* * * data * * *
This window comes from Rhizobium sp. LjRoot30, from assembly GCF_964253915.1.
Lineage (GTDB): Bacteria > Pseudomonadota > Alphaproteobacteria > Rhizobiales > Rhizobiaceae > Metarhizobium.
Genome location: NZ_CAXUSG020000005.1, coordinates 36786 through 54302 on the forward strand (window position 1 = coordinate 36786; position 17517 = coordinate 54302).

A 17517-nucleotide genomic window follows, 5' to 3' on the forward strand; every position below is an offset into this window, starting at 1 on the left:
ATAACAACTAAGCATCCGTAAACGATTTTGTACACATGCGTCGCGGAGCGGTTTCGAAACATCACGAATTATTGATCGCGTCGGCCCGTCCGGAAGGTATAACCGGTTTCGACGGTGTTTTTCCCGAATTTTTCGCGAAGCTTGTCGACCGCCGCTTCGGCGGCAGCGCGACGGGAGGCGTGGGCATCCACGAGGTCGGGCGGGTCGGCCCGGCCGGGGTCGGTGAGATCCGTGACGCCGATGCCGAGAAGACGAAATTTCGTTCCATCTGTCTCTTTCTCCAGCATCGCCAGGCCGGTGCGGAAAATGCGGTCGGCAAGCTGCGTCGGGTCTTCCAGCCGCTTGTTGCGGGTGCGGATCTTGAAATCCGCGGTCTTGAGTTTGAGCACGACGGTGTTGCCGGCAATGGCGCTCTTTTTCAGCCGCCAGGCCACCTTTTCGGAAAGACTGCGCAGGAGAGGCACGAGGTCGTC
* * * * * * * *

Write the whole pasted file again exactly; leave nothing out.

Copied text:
This window comes from Rhizobium sp. LjRoot30, from assembly GCF_964253915.1.
Lineage (GTDB): Bacteria > Pseudomonadota > Alphaproteobacteria > Rhizobiales > Rhizobiaceae > Metarhizobium.
Genome location: NZ_CAXUSG020000005.1, coordinates 36786 through 54302 on the forward strand (window position 1 = coordinate 36786; position 17517 = coordinate 54302).

A 17517-nucleotide genomic window follows, 5' to 3' on the forward strand; every position below is an offset into this window, starting at 1 on the left:
ATAACAACTAAGCATCCGTAAACGATTTTGTACACATGCGTCGCGGAGCGGTTTCGAAACATCACGAATTATTGATCGCGTCGGCCCGTCCGGAAGGTATAACCGGTTTCGACGGTGTTTTTCCCGAATTTTTCGCGAAGCTTGTCGACCGCCGCTTCGGCGGCAGCGCGACGGGAGGCGTGGGCATCCACGAGGTCGGGCGGGTCGGCCCGGCCGGGGTCGGTGAGATCCGTGACGCCGATGCCGAGAAGACGAAATTTCGTTCCATCTGTCTCTTTCTCCAGCATCGCCAGGCCGGTGCGGAAAATGCGGTCGGCAAGCTGCGTCGGGTCTTCCAGCCGCTTGTTGCGGGTGCGGATCTTGAAATCCGCGGTCTTGAGTTTGAGCACGACGGTGTTGCCGGCAATGGCGCTCTTTTTCAGCCGCCAGGCCACCTTTTCGGAAAGACTGCGCAGGAGAGGCACGAGGTCGTC